I grew up in a small church, the daughter of a pastor who had a shepherd’s heart and a wife with the gift of hospitality. My parents invested deeply in the lives of many people and our home was a place where others in the church were free to come and go. Our church family was part of our family. I remember thinking as a child that if I never married it wouldn’t matter, because I’d always have a church family.
Reality as a single adult has been different than I’d anticipated as a child. I’ve struggled to find my niche in almost every church I’ve attended. It’s been one of my greatest disappointments as an adult. As a child I hadn’t taken into account how not having a companion would cause me to feel lonely at many church events attended mostly by couples and families — more lonely than staying at home alone. There have been times I’ve been tempted to give up on church altogether. Never on the Lord, mind you, but on church attendance.
And yet I know that the church — not just one, but all believers in Jesus all over the world — is indeed the Family of God, of which I’m a part, and that my spiritual health depends on staying connected to that Family. I want to take heed to the encouragement in Hebrews to “be concerned about one another in order to promote love and good works, not staying away from our worship meetings, as some habitually do, but encouraging each other, and all the more as you see the day drawing near.” (Hebrews 10:24-25 HCSB)
I believe there are three important elements to relating to the Family of God, and I’ve come to the conclusion that I may not find all three of them in the church I attend. If I do, that’s wonderful. But if I don’t, I need to find the missing elements in other places — a mix and match of sorts — rather than hopping from one church to another trying to find them all in one place.
Three Important Functions of the Family of God
1. Spiritual Nurture
Whether as a baby Christian or a veteran of the faith, each of us needs spiritual nourishment regularly. In a church this may be from the sermon, a Sunday School class, a small group, or a Bible study. In an ideal world, we’d find this nourishment in all of them, every time we attend. In the broken world we live in, that’s not always reality. Rather than become resentful or blame others for not adequately feeding us spiritually, we need to take responsibility to find that nourishment. In our modern era this isn’t difficult, especially in countries where there is freedom of religion. From Christian radio to the internet, we can hear sermons, listen to worship songs, and participate in online Bible studies. Even locally outside of our church we can often find Bible studies that are open for anyone to attend.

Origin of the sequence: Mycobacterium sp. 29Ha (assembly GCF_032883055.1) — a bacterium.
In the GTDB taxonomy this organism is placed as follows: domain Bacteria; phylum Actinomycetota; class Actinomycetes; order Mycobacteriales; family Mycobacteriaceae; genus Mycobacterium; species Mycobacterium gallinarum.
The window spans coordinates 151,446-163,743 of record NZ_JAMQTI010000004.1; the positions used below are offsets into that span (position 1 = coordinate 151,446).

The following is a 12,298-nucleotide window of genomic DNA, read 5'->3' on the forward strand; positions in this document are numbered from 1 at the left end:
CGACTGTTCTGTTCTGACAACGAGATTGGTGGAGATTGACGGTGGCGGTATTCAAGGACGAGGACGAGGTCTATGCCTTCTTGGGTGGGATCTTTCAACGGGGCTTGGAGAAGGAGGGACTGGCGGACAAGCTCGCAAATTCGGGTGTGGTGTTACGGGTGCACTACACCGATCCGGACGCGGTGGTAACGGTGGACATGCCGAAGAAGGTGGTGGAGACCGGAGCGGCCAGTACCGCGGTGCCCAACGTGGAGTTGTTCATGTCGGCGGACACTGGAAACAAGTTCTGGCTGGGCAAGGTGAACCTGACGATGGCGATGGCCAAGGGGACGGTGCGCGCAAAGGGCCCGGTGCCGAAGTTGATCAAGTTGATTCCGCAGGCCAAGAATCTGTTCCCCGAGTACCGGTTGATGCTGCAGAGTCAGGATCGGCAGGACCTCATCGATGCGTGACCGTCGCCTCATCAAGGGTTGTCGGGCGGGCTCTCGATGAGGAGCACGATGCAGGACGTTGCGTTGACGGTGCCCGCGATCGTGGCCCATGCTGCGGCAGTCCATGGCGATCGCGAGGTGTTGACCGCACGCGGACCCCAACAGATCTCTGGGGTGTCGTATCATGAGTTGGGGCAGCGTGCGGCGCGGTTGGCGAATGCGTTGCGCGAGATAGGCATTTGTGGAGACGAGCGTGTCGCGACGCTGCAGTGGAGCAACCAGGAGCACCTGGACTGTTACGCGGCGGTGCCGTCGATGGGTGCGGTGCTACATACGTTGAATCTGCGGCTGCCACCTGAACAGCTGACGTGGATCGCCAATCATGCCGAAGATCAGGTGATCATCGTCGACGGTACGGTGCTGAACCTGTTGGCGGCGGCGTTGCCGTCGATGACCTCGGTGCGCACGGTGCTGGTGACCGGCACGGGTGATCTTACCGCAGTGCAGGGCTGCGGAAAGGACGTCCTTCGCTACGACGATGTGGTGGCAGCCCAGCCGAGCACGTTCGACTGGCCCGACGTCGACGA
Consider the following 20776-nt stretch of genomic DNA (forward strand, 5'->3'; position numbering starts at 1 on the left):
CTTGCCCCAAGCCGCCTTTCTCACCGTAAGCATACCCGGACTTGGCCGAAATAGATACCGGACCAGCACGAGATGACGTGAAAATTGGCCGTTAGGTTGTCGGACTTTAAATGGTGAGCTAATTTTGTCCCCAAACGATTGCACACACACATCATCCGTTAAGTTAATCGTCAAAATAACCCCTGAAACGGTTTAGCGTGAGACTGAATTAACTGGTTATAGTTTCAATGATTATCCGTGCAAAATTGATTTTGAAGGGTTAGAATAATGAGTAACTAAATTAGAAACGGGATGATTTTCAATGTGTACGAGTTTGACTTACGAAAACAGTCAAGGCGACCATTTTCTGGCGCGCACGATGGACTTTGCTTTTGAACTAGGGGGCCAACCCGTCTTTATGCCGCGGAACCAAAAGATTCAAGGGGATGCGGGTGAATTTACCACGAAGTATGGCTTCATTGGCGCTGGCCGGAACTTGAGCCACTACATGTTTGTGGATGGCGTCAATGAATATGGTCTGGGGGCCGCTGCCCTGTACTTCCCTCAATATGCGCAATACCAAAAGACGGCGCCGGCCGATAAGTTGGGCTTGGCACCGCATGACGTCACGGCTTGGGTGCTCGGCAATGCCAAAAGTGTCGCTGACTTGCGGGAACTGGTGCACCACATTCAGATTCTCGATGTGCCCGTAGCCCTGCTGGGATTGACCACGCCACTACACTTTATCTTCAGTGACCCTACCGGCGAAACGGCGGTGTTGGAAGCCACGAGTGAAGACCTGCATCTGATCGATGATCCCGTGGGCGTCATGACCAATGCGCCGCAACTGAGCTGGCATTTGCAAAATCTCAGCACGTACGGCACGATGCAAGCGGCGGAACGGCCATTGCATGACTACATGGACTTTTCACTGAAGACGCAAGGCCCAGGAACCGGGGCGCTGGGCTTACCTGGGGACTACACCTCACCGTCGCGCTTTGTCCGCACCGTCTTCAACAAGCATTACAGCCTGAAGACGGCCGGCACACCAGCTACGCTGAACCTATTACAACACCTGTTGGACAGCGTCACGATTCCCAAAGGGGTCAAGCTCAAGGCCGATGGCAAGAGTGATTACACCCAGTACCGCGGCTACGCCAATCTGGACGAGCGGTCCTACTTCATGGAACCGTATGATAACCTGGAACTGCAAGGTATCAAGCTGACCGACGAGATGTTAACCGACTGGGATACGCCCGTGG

2. Connectedness with Other Believers
This connectedness is for far more than accountability in showing up for church on Sunday morning. It’s for knowing each others’ hearts well enough to effectively challenge and encourage each other to keep following hard after God in every situation in our lives.
For various reasons — not just being single — It’s been difficult for me to find this connectedness on a consistent basis in the churches I’ve been part of as an adult. But in that absence I’ve been incredibly blessed with a handful of friends outside of church who have met this need, and I for them, for several decades. Because they know my history inside and out, I don’t have to fill them in on background information when I call them for counsel or encouragement. They already have the backstory. They have helped me sort through the perplexities of life, guided me in gaining the right perspective, laughed and cried with me, and most of all kept me grounded in a close relationship with Jesus. I trust I do the same for them.
I also intend to keep trying to build connected relationships with those in my church.
Connectedness with others is more difficult to find than spiritual nurture, but I believe God is eager to help us meet this need if we ask Him. If it doesn’t come as soon as you’d like, trust He has a reason for the absence — perhaps so He can show Himself more real to you on a personal basis.
3. Opportunities to Serve Out of One’s God-given Gifts and Life Purpose
God has called each of us to serve using the gifts He’s given us. A reading of Jesus’ parable of the talents in Matthew 25 should sober all of us into realizing that investing them back into God’s Kingdom is not an option. Sometimes God calls us to do this within the church we are attending. Other times He calls us to do so beyond the congregation we worship with — perhaps because our church doesn’t have service opportunities to match our callings, or simply because God wants us to serve elsewhere. The Holy Spirit will lead us in this if we are willing to be used in His service wherever He calls us.
If any of these aspects are missing in your church, I encourage you to take action in finding them elsewhere. And remember, the lack of them isn’t something to blame on your pastor or your church. Consider that it’s all been orchestrated by God who sees the whole Family of God beyond the walls of our local church and knows where He most wants you to be nurtured, connected and to serve.
How is your relationship with the Family of God? Are you adequately experiencing all these functions as you relate to other believers, either within your church or outside it?
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